Research in Higher Education

, Volume 12, Issue 2, pp 121–138 | Cite as

Academic stratification and functional theory

  • David H. Kamens
  • Gian Sarup


This paper examines empirically a set of propositions on organizational stratification drawn from functional theory. The data consist of 38 departments of a large university which are treated as contextual units, as well as the responses of individual faculty to a survey. The findings present an interesting theoretical paradox: (1) functional arguments do not appear adequate to account for differences in income stratification among departments, but (2) they do explain participants' beliefs and judgments about the legitimacy of organizational reward systems. The implications are discussed, and a line of inquiry is suggested that would focus on the problem of establishing legitimacy with the environment(s) as a major source of organizational structure. It is suggested that organizational features act as symbolic devices that inform others that a given organization is a competent member of its set. In short, it is conforming to agreed upon definitions of the appropriate—most “rational”—structure for thattype of organization.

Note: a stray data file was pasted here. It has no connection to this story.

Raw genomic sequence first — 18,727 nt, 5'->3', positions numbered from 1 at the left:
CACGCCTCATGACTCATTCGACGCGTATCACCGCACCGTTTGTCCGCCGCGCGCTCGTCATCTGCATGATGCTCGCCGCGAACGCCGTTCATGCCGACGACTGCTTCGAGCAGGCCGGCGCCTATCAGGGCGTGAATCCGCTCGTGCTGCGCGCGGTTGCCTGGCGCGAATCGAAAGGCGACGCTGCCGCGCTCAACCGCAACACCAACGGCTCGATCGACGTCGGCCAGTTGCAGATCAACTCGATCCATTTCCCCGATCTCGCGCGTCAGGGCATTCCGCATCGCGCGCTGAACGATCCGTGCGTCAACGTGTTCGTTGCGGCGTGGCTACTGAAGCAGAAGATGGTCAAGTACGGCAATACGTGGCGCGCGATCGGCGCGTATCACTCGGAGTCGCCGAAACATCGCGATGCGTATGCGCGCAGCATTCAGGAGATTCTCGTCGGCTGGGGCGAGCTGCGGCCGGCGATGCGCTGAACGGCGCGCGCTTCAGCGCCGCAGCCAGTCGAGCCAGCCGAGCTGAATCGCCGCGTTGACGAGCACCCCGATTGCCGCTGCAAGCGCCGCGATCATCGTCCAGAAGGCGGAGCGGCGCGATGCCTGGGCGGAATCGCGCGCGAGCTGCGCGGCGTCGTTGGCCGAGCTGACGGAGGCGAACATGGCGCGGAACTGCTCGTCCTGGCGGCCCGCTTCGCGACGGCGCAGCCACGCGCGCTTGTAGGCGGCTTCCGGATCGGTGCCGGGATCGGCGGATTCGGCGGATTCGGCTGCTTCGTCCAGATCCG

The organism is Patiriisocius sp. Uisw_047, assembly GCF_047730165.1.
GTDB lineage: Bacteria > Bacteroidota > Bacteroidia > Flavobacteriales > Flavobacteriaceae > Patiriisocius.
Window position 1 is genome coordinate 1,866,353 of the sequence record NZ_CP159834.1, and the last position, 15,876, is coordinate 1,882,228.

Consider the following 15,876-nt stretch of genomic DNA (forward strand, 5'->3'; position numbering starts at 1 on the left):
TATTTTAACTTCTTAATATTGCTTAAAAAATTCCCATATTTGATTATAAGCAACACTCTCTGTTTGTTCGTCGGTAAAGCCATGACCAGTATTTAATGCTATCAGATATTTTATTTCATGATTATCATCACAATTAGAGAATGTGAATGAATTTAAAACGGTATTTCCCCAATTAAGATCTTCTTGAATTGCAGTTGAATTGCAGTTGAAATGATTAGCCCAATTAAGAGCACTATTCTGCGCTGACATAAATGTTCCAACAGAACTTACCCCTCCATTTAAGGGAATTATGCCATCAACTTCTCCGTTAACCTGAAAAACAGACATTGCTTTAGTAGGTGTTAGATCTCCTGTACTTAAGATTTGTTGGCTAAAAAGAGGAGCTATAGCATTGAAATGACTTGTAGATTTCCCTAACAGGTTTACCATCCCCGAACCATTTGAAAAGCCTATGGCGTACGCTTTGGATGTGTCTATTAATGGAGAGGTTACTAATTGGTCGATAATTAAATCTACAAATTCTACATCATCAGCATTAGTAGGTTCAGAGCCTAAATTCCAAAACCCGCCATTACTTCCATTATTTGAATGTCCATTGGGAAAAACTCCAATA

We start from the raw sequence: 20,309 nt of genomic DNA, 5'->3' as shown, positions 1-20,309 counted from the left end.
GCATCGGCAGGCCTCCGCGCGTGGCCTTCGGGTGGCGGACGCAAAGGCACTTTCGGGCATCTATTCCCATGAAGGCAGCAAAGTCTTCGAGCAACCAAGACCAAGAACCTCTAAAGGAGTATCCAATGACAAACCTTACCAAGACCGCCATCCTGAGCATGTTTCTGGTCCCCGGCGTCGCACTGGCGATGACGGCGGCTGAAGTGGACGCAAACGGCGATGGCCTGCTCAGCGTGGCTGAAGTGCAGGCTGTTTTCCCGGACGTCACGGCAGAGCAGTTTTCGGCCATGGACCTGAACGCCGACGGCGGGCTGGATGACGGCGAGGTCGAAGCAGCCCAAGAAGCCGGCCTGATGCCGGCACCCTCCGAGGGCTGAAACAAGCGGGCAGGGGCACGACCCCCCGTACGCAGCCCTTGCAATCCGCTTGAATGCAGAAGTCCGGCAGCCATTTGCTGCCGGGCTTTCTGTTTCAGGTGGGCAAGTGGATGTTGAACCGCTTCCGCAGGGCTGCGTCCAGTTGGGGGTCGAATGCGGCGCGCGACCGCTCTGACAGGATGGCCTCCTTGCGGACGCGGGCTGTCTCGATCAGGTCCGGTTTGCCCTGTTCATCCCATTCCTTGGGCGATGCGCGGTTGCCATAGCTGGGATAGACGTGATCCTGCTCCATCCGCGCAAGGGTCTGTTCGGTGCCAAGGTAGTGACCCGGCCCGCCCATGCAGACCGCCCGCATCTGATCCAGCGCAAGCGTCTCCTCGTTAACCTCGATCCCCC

Organizational Structure Education Research Organizational Feature Reward System Individual Faculty 
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Copyright information

© Agathon Press, Inc. 1980

Authors and Affiliations

  • David H. Kamens
    • 1
  • Gian Sarup
    • 1
  1. 1.Department of SociologyNorthern Illinois UniversityUSA

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